Television is a "cool" medium, and politicians sometimes learn the hard way that it's unkind to overwrought emotions. The small screen distorts big passions, whether in a narrative drama or a stump speech. Great playwrights long ago learned that pity and fear are best evoked on a stage with an audience. Exuberant stump speeches can galvanize the troops with passionate persuasion, but such rhetoric "resonates" through a glass (screen) darkly.
Those who watched Howard Dean's "concession" speech on caucus night in Iowa nearly all agreed with Jay Leno's verdict that the governor looked like "Mr. Rogers with Rabies." Mara Liasson, the Fox News commentator who was in the room in Des Moines, was one observer who disagreed. She thought he was acting like a man refusing to accept defeat, rallying his disappointed troops, urging them on to New Hampshire.
Interpretations of candidate television performances have been grist for morning-after conversations in the five decades since the video camera became the dominating factor in presidential campaigns. This was first and famously discovered after the first Nixon-Kennedy debate in 1960, when nearly everyone who listened to the radio broadcast thought Richard Nixon had won: He had mastered the material and presented his views firmly, concisely, authoritatively. But John F. Kennedy, with big hair and no five-o'-clock shadow, had movie-star looks. The eye of the beholder trumped the ear of the listener.
Dwight D. Eisenhower was the first candidate, in 1952, to recognize the importance of the remorseless eye of the camera. He hired Robert Montgomery, the movie and television star, to help cast a television personality for him. Ike was ridiculed for it at the time, but he was prescient before he was president. He served two popular terms.
The problem today is more complex. Candidates are subject to how they look and sound in candid interviews and debates, rehearsed speeches and spontaneous exhortations to the troops, and all become clips for television, played over and over. They can't change their manner with the medium. The candidate becomes a portrait by Picasso, depicted in different shapes and angles for a variety of viewers.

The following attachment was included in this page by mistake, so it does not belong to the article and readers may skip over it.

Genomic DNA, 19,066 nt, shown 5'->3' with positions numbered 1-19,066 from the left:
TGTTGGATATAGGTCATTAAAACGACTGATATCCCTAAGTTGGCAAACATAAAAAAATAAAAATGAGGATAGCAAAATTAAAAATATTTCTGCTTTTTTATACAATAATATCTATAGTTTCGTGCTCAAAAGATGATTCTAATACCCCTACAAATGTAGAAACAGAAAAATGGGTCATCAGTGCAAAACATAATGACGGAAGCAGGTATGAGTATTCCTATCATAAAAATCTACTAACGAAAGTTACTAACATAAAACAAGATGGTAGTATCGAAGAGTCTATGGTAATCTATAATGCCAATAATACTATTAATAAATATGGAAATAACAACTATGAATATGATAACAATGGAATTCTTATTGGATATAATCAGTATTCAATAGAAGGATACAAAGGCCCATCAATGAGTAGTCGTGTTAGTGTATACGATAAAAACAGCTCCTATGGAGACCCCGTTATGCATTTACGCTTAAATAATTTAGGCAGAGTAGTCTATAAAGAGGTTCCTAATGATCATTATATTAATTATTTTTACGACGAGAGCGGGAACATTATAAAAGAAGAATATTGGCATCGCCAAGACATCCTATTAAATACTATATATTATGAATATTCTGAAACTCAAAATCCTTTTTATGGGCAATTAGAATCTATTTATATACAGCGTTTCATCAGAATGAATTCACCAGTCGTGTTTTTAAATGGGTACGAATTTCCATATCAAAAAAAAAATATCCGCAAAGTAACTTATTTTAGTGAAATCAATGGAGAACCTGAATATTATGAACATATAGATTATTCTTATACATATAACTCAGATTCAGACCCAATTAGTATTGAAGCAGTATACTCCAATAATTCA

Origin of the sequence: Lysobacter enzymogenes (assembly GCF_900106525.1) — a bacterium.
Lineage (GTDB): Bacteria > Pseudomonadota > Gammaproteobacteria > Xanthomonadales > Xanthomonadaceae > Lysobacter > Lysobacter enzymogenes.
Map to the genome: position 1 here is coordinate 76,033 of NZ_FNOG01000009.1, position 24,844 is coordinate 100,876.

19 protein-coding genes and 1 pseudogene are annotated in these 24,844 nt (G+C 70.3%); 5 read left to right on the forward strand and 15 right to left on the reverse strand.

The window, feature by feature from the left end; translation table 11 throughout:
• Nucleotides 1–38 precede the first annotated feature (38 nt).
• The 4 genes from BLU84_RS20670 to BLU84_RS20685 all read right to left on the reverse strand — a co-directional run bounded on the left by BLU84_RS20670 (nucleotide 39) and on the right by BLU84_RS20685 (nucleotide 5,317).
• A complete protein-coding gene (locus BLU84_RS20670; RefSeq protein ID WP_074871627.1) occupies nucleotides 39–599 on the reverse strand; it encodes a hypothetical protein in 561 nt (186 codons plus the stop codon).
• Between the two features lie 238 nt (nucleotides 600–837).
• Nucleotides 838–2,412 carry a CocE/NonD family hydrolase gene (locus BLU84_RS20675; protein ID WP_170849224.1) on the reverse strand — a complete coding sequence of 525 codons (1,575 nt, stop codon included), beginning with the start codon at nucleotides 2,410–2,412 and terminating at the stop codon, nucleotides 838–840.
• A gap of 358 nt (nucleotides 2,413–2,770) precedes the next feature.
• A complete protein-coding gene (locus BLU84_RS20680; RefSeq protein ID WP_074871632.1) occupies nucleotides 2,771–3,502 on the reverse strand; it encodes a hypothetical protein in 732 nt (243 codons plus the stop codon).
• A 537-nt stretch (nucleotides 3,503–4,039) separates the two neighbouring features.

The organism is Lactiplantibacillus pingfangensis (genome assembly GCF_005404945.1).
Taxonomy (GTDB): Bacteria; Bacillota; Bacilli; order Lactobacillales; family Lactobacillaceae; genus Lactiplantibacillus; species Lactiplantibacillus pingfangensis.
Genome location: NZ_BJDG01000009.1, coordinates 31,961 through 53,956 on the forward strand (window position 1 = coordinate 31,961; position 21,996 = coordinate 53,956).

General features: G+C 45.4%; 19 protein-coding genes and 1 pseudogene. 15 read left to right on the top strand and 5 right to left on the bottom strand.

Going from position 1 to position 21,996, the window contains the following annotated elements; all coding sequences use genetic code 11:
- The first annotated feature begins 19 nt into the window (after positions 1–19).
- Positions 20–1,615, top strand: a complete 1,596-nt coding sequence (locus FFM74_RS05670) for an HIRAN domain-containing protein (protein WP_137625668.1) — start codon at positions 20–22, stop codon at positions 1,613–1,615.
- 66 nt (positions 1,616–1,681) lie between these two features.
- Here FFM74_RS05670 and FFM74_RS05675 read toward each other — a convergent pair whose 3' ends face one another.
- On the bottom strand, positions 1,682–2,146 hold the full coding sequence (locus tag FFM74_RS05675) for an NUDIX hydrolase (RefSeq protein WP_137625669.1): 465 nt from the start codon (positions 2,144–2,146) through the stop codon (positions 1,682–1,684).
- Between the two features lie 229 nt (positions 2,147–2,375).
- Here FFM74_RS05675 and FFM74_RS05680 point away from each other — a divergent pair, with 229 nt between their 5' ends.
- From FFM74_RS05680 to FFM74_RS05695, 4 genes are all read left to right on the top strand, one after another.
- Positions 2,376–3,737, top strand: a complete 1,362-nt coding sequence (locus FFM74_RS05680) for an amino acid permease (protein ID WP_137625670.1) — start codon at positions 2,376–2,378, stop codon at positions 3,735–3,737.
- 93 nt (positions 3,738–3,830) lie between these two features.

Nothing that was said or written about the hapless Michael Dukakis in 1988 was as memorable as the image of the candidate in a tank, his head obscured by a helmet that looked three sizes too big, bobbing helplessly on a bumpy ride that reduced his character to caricature. It was as though he had drawn himself in a cartoon. George W.'s twisted syntax in his debates with Al Gore in 2000, on the other hand, humanized him, and the comparison to the pedantic Al Gore was all to his good. Image control is elusive.
After the Tuesday primary in New Hampshire, where presidential politics is nearly all retail, the campaign will be determined by television, as important as the public rallies may be. The omniscient camera is relentless, and formal style and ideological content conflict. Creativity and consistency do, too.
The message is important, of course. Howard Dean's fall was about a lot more than his rant. The president worked with a powerful advantage the day after Iowa, delivering a State of the Union address that demanded more respectful attention from the television audience after the sometimes clownish excitement of the donkey race in Iowa. The president's speech, not great but good enough, required a greater depth of attention and analysis of the issues simply because of what it was and where it was delivered.
The critics sometimes missed the point, dismissing perfunctory clich? One such was put off by the presidential phrase that "no one can ever doubt the word of America." But clich?r not, it's true, and it followed the president's point that dramatic change of heart (if that is what it turns out to be) by Muammar Qaddafi of Libya followed American success in Iraq: "Nine months of intense negotiations involving the United States and Great Britain succeeded with Libya, while 12 years of diplomacy with Iraq did not." The colonel got the message. That's not platitude, the president was saying, but strategy.
The president's strongest points focused on the fight against terrorism, not so much stirring the blood as encouraging the mind to reflect upon which man can direct that fight best. By comparison, the Democrats in Iowa were the preliminary fighters filling out the card before a championship fight. "Undercard" fighters dream of becoming contenders, eager for their big chance to score a knockout in November. One of them will get that chance. But they, like us, will have to endure a lot more television before we decide which one of them climbs into the ring with the champ.